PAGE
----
Thursday, October 28, 2010

What Monster Need We Fear?

I personally am not a fan of spook alleys or scary movies. When I was about eight or nine, my dad took my brother and I through a spook alley. The coffin with the creepy hands coming out and raising the lid was not so bad, but the cackling judge holding a string to a bloody guillotine which he raised and let fall with fiendish glee was a bit much. But what really got me was the skeleton-man behind bars. He started dancing around and THEN, if that weren’t enough, he burst out of the bars (which were only hanging in place rather than fixed in place) and mingled among us. To my young mind, the horror of something like that breaking out made me feel very unsafe. I’ve never gone to a spook alley since.

I’ve read that one of the reasons that our society likes scary stuff is that we like to be able to confront our fears and then be able to escape them. Something about watching vampires, werewolves, and zombies attack and then be beaten back seems to make real life seem safer? I don’t know.

A few years ago I ran across a verse that is a great thing to remember in all the Halloween stuff.
O how great the goodness of our God, who prepareth a way for our escape from the grasp of this awful monster; yea, that monster, death and hell, which I call the death of the body, and also the death of the spirit. (2 Nephi 9:10)
This verse tells me that the only thing we need to fear is death and hell. Death has been conquered by Christ’s resurrection, so our submission to death will only be temporary. This leaves hell, which is entered through sin. So I guess that we only really need to worry about the monster of sin. As things get worse in society, our lives will turn into the equivalent of a monster movie, but just remember that when the sin zombies are after you, Christ has overcome all sin too, through his atonement, and because He has, we can overcome it by repentance and faith in Christ.

5 comments:

RGG said...

Once upon a time,one of my favorite shows was "The Ghost Whisperer".:) This woman disturbed me on many levels and it wasn't until I joined the true church, that I recognized the lies for what they were.I hope that when I die,I won't need a "human"to help me cross over. None of us experiences death until we die,I am not sure of those who "come back",but I am sure that there is a testimony of it.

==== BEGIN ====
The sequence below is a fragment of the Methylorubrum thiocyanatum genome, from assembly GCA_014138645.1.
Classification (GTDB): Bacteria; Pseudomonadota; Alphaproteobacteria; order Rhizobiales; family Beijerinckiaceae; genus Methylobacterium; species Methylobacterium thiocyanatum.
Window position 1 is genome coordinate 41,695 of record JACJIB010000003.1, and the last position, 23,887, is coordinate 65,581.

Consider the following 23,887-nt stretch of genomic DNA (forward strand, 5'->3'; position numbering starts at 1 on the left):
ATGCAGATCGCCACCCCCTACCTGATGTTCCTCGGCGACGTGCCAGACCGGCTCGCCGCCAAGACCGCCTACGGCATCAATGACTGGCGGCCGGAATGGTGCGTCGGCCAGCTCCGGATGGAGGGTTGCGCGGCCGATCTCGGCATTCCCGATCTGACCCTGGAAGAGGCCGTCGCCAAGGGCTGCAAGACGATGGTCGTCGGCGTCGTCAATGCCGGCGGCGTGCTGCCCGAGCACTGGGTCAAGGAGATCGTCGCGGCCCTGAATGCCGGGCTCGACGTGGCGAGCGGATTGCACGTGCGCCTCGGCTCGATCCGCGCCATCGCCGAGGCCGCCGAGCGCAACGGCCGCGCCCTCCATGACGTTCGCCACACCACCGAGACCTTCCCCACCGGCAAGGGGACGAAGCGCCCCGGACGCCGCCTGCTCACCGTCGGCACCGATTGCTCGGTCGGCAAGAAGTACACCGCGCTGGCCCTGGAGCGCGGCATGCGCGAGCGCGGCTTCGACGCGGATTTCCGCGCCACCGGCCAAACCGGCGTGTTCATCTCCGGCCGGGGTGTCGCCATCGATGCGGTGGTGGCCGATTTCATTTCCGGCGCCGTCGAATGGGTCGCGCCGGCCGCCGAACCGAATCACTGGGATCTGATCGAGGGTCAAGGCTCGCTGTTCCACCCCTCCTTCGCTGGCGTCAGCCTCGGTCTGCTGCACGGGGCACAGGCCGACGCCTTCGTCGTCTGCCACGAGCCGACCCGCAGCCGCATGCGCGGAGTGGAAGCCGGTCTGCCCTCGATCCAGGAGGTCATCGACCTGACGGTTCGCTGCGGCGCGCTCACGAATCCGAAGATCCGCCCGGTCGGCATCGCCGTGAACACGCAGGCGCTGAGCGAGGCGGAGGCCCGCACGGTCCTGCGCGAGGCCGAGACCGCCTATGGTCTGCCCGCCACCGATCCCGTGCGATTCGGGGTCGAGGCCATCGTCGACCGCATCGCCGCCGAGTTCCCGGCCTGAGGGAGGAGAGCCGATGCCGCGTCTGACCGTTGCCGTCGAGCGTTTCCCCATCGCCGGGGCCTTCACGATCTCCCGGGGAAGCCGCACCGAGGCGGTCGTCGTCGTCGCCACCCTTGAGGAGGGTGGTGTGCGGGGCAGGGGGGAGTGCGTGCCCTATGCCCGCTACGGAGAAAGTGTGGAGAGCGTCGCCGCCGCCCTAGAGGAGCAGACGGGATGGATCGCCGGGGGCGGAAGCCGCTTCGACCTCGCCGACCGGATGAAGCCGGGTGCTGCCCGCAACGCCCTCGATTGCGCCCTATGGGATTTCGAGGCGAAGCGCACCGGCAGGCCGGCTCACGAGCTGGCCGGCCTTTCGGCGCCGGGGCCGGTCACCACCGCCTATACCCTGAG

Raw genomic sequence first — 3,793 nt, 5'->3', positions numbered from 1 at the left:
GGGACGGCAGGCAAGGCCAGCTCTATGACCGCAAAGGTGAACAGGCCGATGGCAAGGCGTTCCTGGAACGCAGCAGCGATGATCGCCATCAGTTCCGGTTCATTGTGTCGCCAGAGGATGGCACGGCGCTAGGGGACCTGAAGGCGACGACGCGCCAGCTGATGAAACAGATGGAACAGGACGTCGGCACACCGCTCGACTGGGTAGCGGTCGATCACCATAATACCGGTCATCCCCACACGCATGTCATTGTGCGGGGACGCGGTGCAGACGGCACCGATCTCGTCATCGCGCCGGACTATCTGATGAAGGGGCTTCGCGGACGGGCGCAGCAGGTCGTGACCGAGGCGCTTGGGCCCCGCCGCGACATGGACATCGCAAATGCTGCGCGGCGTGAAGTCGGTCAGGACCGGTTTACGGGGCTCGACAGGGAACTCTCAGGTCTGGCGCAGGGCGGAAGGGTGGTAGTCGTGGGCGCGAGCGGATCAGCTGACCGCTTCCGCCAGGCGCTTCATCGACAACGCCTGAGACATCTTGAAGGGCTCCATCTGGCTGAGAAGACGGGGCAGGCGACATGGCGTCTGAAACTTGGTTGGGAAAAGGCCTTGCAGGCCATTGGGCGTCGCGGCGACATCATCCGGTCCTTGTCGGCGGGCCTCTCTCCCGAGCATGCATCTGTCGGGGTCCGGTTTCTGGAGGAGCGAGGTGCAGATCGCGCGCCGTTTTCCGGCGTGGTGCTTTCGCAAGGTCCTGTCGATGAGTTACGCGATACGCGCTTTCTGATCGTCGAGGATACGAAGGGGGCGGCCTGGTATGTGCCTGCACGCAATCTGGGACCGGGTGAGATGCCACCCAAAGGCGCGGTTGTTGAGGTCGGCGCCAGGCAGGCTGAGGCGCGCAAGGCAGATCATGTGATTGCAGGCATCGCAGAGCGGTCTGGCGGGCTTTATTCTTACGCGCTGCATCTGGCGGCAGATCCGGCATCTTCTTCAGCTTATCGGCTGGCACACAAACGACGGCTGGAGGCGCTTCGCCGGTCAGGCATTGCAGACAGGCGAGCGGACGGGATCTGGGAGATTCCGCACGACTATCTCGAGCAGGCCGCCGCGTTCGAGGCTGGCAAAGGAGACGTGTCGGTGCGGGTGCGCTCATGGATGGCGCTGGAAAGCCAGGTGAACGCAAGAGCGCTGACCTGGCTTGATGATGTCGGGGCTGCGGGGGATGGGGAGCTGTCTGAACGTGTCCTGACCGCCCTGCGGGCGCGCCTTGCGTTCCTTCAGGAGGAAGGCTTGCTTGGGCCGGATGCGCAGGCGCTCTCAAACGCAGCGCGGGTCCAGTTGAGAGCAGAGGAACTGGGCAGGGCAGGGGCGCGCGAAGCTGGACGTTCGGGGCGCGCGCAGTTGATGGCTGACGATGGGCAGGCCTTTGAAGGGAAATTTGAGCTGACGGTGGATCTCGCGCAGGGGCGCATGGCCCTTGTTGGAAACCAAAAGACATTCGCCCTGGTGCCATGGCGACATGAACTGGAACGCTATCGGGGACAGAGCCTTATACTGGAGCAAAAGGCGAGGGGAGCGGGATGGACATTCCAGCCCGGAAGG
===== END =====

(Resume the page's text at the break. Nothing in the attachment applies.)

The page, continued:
Before I joined the Church,I was afraid of death,only because I didn't know if God would wake me up (seriously). My thoughts were that if my death were meaningless,then so was my life.
But as I have learned and received a testimony of the Atonement of Jesus Christ and of his death and resurrection,I endeavour to trust in God. I trust in him,that he will not "leave my soul in hell" to quote David. We get a glimpse of that promise when we do temple work. The Apostle Paul said,if there be no resurrection,then why do we baptize those who are dead?
1 Corinthians 15

FDR said it best:
"So, first of all, let me assert my firm belief that the only thing we have to fear... is fear itself —nameless, unreasoning, unjustified terror which paralyzes needed efforts to convert retreat into advance."FDR/1ST Inaugral address.

The Savior says this:
1 John 4:18-19
18 There is no fear in love; but perfect love casts out fear, because fear involves torment. But he who fears has not been made perfect in love.
19 We love Him because He first loved us.

Michaela Stephens said...

Thank you for sharing your perspective, Ramona. Isn't it wonderful how the gospel gives us reasons to not fear?

Anonymous said...

This verse tells me that the only thing we need to fear is death and hell. Death has been conquered by Christ’s resurrection, so our submission to death will only be temporary. This leaves hell, which is entered through sin. So I guess that we only really need to worry about the monster of sin.

So why would we want to celebrate sin and the curse of death by patronizing Halloween?

Michaela Stephens said...

Good question, Anonymous. I have begun to wonder that more myself.

Michaela Stephens said...

Maybe we should start celebrating All Saints Day instead on November 1st and give it an LDS spin. (After all, we ARE Saints!)